Originally published on metropolis.co.jp on October 2009

Photos by Irwin Wong

Photo by Irwin Wong

There’s almost a prescribed routine for doing Nikko. Visitors catch a train from Tokyo and spend some time wandering around the UNESCO-listed Toshogu shrine before having their photos taken next to the ubiquitous carved monkeys. If they have time, they then catch a bus up Irohazaka, where they stand shoulder to shoulder with other tourists on observation platforms to view waterfalls that are too far away to have any impact at all. The routine finished, they head back to Tokyo convinced they have seen enough.

Fortunately, there’s another, better way of enjoying the area: rent a car. With your own transportation, you’re free to explore the mountain passes beyond the gaudy tourist stores and observation platforms. The surrounding countryside is unassumingly gorgeous, and carries its history artlessly. The roads crisscross rivers of cold, deep jade waters, and are dotted with parochial onsen, ryokan and roadside eateries for weary drivers to recharge at. If you time your trip properly, too, the hills will be ablaze with the oranges, reds and yellows of momiji maple leaves, undisturbed by tour buses or large crowds.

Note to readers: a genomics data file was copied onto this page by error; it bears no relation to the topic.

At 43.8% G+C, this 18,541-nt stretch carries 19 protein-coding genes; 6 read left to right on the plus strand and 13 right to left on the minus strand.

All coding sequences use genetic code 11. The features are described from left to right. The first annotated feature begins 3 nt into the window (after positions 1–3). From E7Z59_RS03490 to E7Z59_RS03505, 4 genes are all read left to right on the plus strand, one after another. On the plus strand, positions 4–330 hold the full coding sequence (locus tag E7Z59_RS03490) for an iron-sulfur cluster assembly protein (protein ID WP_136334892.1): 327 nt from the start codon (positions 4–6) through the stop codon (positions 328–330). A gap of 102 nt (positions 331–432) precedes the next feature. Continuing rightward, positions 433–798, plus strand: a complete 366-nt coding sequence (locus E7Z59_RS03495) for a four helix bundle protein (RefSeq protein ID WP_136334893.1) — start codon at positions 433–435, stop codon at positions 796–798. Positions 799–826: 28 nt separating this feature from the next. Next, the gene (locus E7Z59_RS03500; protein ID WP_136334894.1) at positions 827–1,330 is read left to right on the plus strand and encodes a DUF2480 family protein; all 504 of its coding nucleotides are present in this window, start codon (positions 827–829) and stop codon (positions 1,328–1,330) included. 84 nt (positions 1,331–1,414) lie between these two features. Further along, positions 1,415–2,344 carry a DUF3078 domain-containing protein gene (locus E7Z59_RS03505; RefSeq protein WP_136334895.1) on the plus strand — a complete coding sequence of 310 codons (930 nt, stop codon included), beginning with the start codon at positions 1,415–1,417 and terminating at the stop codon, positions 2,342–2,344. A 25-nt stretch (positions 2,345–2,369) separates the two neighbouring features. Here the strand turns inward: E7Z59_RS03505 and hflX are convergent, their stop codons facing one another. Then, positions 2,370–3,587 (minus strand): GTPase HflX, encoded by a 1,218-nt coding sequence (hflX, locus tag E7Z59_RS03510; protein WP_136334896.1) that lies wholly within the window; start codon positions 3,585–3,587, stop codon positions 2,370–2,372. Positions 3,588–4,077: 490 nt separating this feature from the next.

Travel Tips
Nikko is accessible by the Tobu line from Asakusa, changing at Shimo-Imaichi (approx two hours, ¥2,620), or by the JR Tohoku line from Ueno, changing to the JR Nikko line at Utsunomiya (approx three hours, ¥2,520). There is a Nippon Rentacar shop right outside Tobu Nikko station (0288-54-082), and a Toyota Rentacar outside Shimo-Imaichi station (0288-22-6200). From Nikko, drive up Irohazaka until you reach the Romantic Kaido (route 120) and turn left at the T-junction. Follow the road past Chuzenji Lake and keep driving until you reach Senjogahara. There are two options here: you can follow route 120 until you reach Yunoko, a lake surrounded by onsen (round trip approx 2 hours). For those with more time, take a right turn opposite Senjogahara (watch for the sign for Kotoku Bokujo) and follow the long and winding road until you reach Kawamata Onsen (round trip approx 6 hours). The autumn leaves are normally at their best from Nov 1-10.

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